Save your Heart by Brushing your Teeth

According to a recent study published in the European Journal of Preventive Cardiology, toothbrushing multiple times a day can lower one's risk of heart disease.

Let's Dig Deeper

This study involved one hundred sixty thousand participants between the ages of 40-79 years, who were tracked over a ten year span.  These individuals had no history of atrial fibrillation or heart failure at the the beginning of the study.

The study results were independent of factors such as age, gender, socioeconomic status, exercise frequency, alcohol consumption, and other behaviors that could damage the heart.

At the ten year followup evaluation, they there 4,911 participants who had developed atrial fibrillation and 7,971 developed heart failure.

Back to Basics

Anatomy of the Heart:

The heart has 4 chambers.  The two upper chambers are called the atria.  The two lower chambers are called ventricles.  Oxygen-poor blood returns from the body and flows first into the right atrium then into the right ventricle.  From here the blood gets oxygen from lungs. Now oxygen rich blood flows into the left atrium and then into the left ventricle.  Now the blood is pumped out of the heart to the rest of the body. The atria and ventricles contract or "pump" blood in a coordinated way.  Click here to see an animation by the American Heart Association.

What is Atrial fibrillation?

According to the American Heart Association, atrial fibrillation is noted by a quivering heart beat or irregular heart beat.  This can lead to blood clots, stroke or heart failure.  Click here to see an animation of Atrial fibrillation.

What is Heart Failure?

According to the American Heart Association, heart failure occurs when the heart is not pumping as effectively as it could be.  The heart cannot keep up with its workload.  Therefore, the body is not getting enough oxygen that it needs. This condition is a chronic continuous degradation of heart muscle that leads to worsening performance of the heart without medical intervention.  Therefore, one common term that is associated with the ineffective heart, is congestive heart failure. Click here to seen an animation of heart failure.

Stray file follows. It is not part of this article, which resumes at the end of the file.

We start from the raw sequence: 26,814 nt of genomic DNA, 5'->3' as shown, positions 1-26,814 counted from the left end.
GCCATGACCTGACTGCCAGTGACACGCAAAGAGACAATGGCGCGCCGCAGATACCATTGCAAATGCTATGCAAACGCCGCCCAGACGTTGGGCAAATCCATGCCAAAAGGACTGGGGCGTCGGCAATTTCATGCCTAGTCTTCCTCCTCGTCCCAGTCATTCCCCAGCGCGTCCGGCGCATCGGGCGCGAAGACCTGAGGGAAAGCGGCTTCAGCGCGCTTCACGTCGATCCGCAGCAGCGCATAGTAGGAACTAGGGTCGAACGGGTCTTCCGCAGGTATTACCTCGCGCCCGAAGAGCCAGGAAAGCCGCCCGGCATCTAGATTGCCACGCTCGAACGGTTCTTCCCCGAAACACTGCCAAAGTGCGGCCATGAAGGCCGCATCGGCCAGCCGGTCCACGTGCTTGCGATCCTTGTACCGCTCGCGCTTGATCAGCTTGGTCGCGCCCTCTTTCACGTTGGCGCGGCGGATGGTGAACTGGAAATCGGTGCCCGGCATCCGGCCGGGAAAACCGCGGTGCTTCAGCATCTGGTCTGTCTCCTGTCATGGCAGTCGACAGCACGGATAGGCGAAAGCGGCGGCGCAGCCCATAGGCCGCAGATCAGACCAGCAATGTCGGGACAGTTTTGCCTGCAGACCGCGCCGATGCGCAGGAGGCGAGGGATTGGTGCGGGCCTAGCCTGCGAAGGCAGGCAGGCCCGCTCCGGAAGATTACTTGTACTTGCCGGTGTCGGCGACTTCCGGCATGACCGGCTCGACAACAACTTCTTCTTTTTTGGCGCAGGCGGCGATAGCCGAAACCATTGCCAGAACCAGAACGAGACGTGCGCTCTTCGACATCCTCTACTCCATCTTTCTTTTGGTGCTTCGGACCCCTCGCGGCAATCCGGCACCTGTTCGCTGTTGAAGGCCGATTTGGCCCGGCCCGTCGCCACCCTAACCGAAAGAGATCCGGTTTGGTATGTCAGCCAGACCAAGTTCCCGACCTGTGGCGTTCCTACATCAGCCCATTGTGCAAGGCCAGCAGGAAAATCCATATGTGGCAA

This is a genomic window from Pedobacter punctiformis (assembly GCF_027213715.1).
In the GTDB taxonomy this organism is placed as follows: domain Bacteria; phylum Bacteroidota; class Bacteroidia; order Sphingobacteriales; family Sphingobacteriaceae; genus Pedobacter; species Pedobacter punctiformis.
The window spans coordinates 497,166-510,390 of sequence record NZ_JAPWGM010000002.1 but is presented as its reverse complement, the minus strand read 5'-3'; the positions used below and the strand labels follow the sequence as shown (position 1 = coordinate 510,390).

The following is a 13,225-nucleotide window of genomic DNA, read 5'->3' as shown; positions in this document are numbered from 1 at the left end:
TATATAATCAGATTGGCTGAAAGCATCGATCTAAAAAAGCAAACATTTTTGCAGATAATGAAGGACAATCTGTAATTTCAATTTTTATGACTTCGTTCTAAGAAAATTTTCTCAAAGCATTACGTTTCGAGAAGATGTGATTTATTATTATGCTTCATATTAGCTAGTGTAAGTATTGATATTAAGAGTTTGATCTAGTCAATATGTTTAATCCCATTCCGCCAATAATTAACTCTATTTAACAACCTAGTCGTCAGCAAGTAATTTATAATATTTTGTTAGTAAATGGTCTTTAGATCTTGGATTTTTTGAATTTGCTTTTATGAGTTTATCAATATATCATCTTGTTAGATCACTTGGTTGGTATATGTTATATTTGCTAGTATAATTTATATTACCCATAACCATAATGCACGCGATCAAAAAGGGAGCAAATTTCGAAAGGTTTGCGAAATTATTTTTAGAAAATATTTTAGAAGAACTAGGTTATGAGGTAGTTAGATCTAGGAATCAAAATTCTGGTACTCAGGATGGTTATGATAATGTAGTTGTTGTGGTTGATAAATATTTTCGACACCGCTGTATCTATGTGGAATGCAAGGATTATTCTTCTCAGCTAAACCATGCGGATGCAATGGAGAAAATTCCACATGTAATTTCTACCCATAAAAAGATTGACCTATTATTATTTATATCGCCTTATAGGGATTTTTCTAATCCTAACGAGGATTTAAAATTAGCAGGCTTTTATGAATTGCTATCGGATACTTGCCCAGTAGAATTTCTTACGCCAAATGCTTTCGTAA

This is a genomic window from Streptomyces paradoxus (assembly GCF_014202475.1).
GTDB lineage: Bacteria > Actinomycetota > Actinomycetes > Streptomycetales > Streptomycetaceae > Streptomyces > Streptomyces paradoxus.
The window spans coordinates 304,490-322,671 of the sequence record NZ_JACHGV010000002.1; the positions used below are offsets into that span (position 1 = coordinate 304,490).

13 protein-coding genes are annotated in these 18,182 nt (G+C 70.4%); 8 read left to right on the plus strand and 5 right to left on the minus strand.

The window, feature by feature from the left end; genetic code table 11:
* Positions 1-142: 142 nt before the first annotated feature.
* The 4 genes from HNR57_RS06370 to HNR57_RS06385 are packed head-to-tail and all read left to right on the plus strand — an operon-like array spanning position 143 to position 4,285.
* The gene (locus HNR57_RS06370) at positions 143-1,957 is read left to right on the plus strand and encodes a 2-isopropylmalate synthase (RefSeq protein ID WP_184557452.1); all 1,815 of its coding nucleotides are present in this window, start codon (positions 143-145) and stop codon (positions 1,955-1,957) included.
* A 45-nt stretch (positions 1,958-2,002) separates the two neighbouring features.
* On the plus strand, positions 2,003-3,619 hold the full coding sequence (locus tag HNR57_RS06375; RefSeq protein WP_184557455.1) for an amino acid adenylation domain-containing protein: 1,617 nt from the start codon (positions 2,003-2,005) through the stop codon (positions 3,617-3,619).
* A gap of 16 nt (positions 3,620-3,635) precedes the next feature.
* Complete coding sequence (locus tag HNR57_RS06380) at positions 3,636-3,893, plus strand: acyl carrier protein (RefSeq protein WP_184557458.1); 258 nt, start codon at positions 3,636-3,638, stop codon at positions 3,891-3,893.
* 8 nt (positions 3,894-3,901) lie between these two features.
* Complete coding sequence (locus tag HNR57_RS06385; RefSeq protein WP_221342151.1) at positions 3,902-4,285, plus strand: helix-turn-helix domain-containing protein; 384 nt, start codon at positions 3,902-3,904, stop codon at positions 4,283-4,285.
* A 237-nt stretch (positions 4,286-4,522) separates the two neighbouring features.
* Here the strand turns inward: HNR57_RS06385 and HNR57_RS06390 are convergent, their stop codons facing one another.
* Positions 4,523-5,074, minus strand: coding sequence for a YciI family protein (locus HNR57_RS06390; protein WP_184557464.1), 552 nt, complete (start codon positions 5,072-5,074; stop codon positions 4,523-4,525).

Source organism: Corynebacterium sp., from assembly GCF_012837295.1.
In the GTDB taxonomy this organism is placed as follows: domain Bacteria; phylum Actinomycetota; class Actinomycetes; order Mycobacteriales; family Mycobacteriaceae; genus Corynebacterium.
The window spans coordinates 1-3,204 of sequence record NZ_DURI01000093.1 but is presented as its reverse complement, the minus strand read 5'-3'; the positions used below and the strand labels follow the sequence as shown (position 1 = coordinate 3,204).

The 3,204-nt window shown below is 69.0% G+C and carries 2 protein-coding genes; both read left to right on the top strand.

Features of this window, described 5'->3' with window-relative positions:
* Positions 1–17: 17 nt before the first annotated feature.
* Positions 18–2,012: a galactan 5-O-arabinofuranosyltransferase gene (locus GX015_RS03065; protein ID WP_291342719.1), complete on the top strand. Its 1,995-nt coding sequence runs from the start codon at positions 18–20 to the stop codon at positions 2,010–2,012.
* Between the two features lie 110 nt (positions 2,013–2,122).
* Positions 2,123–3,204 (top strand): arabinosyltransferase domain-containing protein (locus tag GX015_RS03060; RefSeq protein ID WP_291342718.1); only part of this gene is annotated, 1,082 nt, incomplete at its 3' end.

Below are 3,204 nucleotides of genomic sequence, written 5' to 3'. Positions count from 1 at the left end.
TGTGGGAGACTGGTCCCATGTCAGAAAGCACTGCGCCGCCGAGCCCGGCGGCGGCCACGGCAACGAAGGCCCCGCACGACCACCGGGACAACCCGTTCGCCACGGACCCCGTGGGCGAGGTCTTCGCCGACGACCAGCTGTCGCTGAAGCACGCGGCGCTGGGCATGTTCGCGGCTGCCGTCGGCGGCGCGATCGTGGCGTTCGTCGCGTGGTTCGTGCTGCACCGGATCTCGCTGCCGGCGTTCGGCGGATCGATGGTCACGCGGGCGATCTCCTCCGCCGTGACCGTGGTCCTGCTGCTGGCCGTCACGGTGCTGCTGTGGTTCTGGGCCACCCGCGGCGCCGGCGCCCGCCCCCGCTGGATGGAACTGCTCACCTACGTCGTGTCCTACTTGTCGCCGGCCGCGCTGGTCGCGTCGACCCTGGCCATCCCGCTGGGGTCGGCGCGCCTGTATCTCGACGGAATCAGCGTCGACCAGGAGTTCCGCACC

Toothbrushing Benefits

According to this study, toothbrushing at least three times a day reduces one's risk of atrial fibrillation and heart failure. Researchers from this study believe that the mechanical action of the toothbrush against teeth help lower bacterial levels that are below the gum level before they enter the bloodstream.

Put this Concept into Practice

Brush your teeth after mealtimes.  Parents, do this for your own health and then model this habit to your children.  Children often will follow a parent's lead.  Children who are too young to brush their own teeth should be assisted by a parent or guardian. Often I hear from parents that say that their child doesn't like to have their teeth brushed or won't tolerate it.  When I ask the parent how often they brush their teeth, it is often less than two times a day.  Please note that you are the parent. It is your responsibility to take care of your child.  A child will protest all day long to avoid anything he or she doesn't like.  Toothbrushing is one battle that you have to win, parents.  For a toothbrushing refresher, head to our page on preventive care.

Toothbrushing is an effective way to not only help your teeth, but it can also reduce your risk for some heart diseases like atrial fibrillation and heart failure. Start today!

Dr. Allen Job, DDS, MS, MPH, MS is a board certified pediatric dentist who practices in San Diego, California, where he specializes in prevention. For more than a decade, served as assistant professor for the Department of Pediatric Dentistry at Loma Linda University School of Dentistry (LLUSD). He is currently an instructor at LLUSD.

 

 

 

 

 

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